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‘Enjoy the journey, wherever it takes you’: Nikhita Gandhi on her musical career

Malancha Dasgupta
Malancha Dasgupta
Posted on 17 Dec 2021
16:08 PM

Video edited by Saikat Chakraborty Source: Nikhita Gandhi

The former student of La Martiniere for Girls, Kolkata, did her bachelor’s in Dental Surgery from Sri Ramachandra Dental College and Hospital, Chennai
While doing her BDS, Nikhita trained in music at A.R. Rahman’s KM Music Conservatory
She has sung in Tamil, Telugu, Bengali, Kannada and Hindi

Naach meri rani to Qaafirana, Bollywood singer Nikhita Gandhi’s hits are part of our playlists. The Kolkata girl, who studied at La Martiniere for Girls, looks back at her musical career and shares her takeaways with Edugraph.

Edugraph: We are curious to know what kind of a young person you were back then. What do you remember the most about school days?


Nikhita Gandhi: I was very academic and an all-rounder. I was that kid who loved going to school, dancing, music, sports... everything. I have a lot of great memories from school. Be it a rainy day (and if you are from Kolkata, you know how easily the city gets flooded) or a sick day, I would never miss school. Even though I was a science student, I used to love the literature and Shakespeare classes. I was quite the overachiever and a popular kid. The only part of the day in school I would not look forward to was Hindi class. By the time I got to high school, I would have ‘coincidental’ band practice during all the Hindi periods.

Have you been interested in music since those times? Did you take part in other co-curricular activities?

Nikhita: I was in both the Indian and western bands. I was also a sprinter and played other sports like basketball and football. The Duke of Edinburgh’s Award scheme has been an enriching experience of my school life. It involved all the aforementioned stuff as well as gave me a chance to be a part of an exchange programme to the UK and some amazing treks in the Himalayas. My longest co-curricular was dance though. I learnt Odissi for almost 13 years.

Since your parents are also medical professionals, did that influence your decision to study science and choose dentistry as a potential career?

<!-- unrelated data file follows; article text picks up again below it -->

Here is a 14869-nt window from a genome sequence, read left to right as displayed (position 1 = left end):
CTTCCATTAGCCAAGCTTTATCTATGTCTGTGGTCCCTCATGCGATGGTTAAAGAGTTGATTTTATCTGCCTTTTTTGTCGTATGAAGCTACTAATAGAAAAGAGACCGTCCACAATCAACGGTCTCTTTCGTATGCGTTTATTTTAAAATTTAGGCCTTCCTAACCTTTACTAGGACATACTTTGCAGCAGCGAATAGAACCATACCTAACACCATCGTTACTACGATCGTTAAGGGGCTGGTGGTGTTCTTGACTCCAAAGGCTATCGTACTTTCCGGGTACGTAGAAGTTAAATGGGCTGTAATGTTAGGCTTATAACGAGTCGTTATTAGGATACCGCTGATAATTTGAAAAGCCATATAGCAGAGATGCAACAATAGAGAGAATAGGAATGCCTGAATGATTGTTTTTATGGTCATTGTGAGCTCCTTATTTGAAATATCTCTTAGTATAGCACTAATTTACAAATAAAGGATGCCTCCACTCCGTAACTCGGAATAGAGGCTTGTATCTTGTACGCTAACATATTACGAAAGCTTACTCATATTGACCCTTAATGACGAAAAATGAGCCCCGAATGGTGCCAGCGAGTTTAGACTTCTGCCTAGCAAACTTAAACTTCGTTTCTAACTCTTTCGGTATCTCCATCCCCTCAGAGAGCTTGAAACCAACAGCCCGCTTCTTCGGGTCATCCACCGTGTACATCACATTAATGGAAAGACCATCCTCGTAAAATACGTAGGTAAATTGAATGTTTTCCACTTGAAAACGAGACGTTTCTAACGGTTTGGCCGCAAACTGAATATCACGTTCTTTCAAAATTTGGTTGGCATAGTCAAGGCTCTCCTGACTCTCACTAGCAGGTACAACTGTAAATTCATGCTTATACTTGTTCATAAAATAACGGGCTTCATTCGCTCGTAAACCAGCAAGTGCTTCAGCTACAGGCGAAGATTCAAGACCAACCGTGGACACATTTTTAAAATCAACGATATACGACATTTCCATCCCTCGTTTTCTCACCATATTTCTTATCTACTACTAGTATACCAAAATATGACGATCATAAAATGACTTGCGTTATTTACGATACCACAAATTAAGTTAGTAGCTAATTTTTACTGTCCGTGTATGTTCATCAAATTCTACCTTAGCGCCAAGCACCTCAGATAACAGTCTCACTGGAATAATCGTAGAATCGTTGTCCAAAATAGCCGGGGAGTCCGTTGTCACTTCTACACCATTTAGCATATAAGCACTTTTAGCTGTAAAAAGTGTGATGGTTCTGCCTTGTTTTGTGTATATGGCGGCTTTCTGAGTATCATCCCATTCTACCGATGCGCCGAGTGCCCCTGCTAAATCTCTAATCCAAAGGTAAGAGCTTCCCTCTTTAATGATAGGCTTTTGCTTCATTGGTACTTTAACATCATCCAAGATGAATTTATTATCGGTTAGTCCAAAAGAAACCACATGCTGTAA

Nikhita: Subconsciously I suppose, but it was never a compulsion. I was always academic and naturally drawn to biology and the medical sciences. So let's call it a genetic calling! When I was really small, my grandparents bought me a microscope for my birthday because I wanted to be a scientist. As I grew older, I felt I was good with people and that maybe being a doctor would be more my calling, especially because I always wanted to help people.
I love animals. There was a veterinarian phase. My parents said I had to get into a good vet school abroad if I wanted to be a vet. Ultimately I sort of streamlined my doctor obsession to dentistry because I had too many varied interests like dance and music, and being a dentist you get time to schedule your hours.

What were your plans after finishing BDS (Bachelor of Dental Surgery)?

Nikhita: I started singing in films in the Tamil and Telugu industries while I was in college (Sri Ramachandra Dental College and Hospital, Chennai). By the time I was an intern, some freshers would come and take selfies with me because of my hits like Ladio with (AR) Rahman sir, and Oh Oh with Anirudh (Ravichander) and Dhanush. It was very awkward to be a big deal, to be honest, but also very exciting and a little confusing.
I did intern part-time at a clinic after college and was also doing gigs at the same time. I was not too sure if all the songs I had sung so far were enough to change my calling. And then Raabta happened. There wasn’t much looking back after that.

You went to A.R. Rahman’s KM Music Conservatory to study music. How did that pave the way for you to be a professional singer?

Nikhita: I had enrolled in a part-time evening course in western classical vocals while I was studying BDS. The course was barely a few months but the world I was introduced to was what was important. Even though I was done with my course, I still spent almost every evening after college in KM (which was on the other end of the city), either doing choir rehearsals or just hanging out with other musical people. That world was so much more interesting to me. I felt at home. It was one of the auditions of KM in which Rahman sir heard my voice and sort of ‘discovered’ me as they say. So, in a way, KM paved the way for me into a career in music.